When Chiron was Perturbed
by Rique Pottenger
When ACS changed over to the latest JPL ephemerides , and I re-ran the numerical integration program for Chiron to get more accurate positions. I was quite surprised to see the difference between the old and new positions go from a few minutes of arc in 1000AD to two signs (!) in 500AD.
Upon investigation, I discovered that Chiron made a very close approach to Saturn in the second decade of the eighth century, and a very close approach to Uranus in the ninth decade of the sixth century. The combined effect of these gravitational yanks changed its orbit considerably.
Chiron is a planetoid orbiting between Saturn and Uranus. It is probably either a captured comet, or a former satellite of one or the other. Its orbit is sufficiently elliptical that it comes inside the orbit of Saturn when it is closest to the Sun, and almost reaches the orbit of Uranus at its most distant point.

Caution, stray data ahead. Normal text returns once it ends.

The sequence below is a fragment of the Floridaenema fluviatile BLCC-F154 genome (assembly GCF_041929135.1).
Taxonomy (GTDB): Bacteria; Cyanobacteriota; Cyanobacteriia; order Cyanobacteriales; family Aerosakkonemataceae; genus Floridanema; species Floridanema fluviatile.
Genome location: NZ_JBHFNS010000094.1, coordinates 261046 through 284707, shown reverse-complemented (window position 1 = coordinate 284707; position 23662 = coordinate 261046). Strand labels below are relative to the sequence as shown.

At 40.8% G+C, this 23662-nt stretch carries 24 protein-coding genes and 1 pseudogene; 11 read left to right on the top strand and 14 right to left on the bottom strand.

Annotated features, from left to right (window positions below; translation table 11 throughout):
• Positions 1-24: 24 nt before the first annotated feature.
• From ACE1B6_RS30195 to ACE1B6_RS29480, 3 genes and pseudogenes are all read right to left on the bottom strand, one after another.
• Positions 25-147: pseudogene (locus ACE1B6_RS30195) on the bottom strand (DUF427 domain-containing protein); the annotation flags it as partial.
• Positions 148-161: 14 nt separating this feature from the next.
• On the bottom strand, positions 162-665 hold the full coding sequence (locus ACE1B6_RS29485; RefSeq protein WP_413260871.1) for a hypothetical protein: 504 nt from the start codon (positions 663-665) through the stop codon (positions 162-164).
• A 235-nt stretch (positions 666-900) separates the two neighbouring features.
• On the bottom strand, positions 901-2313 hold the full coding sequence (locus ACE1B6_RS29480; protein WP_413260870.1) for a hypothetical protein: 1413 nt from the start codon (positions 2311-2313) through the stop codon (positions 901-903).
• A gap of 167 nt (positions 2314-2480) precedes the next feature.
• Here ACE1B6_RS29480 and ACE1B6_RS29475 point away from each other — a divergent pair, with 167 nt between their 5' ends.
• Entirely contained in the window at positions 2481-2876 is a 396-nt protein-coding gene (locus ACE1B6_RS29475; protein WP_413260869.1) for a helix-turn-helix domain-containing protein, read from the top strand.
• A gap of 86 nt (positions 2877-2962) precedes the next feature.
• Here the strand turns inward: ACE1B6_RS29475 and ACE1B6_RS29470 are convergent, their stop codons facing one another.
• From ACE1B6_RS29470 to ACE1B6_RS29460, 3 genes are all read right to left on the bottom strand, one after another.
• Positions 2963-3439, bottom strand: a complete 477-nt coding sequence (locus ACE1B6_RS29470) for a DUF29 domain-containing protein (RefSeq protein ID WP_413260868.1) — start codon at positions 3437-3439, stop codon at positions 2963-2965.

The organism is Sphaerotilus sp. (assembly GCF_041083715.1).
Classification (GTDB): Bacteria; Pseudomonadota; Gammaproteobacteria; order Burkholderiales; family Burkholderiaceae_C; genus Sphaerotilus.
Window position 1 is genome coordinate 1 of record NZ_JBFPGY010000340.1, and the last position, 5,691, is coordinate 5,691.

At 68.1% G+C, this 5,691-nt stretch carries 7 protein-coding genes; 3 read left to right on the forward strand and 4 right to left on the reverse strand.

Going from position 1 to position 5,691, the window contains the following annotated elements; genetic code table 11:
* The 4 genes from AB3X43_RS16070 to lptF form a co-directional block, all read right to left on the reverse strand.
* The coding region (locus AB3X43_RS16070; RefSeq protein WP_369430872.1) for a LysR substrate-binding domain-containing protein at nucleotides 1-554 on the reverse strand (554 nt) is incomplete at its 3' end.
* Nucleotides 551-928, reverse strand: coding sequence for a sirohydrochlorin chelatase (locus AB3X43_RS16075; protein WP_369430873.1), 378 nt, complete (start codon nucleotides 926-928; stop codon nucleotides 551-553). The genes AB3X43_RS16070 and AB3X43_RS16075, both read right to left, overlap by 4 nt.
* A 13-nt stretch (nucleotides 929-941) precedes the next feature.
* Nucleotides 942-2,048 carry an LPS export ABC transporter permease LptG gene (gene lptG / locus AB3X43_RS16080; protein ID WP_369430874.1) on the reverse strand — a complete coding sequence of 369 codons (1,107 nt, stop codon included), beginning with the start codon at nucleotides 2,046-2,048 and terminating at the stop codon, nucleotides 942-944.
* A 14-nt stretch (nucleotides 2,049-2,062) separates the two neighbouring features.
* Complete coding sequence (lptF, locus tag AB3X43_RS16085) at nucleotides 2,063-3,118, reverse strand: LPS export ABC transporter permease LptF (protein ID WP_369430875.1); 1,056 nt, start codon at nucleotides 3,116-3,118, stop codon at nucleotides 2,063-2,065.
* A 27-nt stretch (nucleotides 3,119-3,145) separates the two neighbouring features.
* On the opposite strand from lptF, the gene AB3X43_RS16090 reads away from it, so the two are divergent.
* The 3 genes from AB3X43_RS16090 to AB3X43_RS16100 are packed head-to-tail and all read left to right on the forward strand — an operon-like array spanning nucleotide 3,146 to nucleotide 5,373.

A numerical integration position program starts from a known position and velocity and works forwards and/or backwards. Each step looks at the gravitational influences on the planet being calculated by the other planets (including the Sun, of course). In a simple two body system, like a sun and a planet, the planet traces an ellipse around the sun. But when other bodies are present, the pull of their gravity changes the course of the planet. Astronomers call these gravitational pulls perturbations. So Chiron was strongly perturbed.
These pictures are generated by the ACS Astrological Mandalas program, which calculates positions for a given pair of planets at intervals, and draws lines between them. The Solar System is viewed from "above" (celestial north), so the planets move counterclockwise around the Sun. This plot starts in 699 AD. Chiron starts outside Saturn's orbit, crosses inside in 713, the two bodies are conjunct and within one AU (Astronomical Unit, the distance from the Earth to the Sun) of each other in 718, and Chiron crosses back outside Saturn's orbit in 720-721.
Here is a plot of Chiron and Uranus. Uranus is the outer planet throughout. As you can see, the two bodies came very close (again within one AU) in 585-586AD.
The net effect of these close encounters is that the position of Chiron is somewhat uncertain between 586 and 718 AD, and very uncertain before 585 AD
All material is copyright© 1996-2017 by Starcrafts, LLC.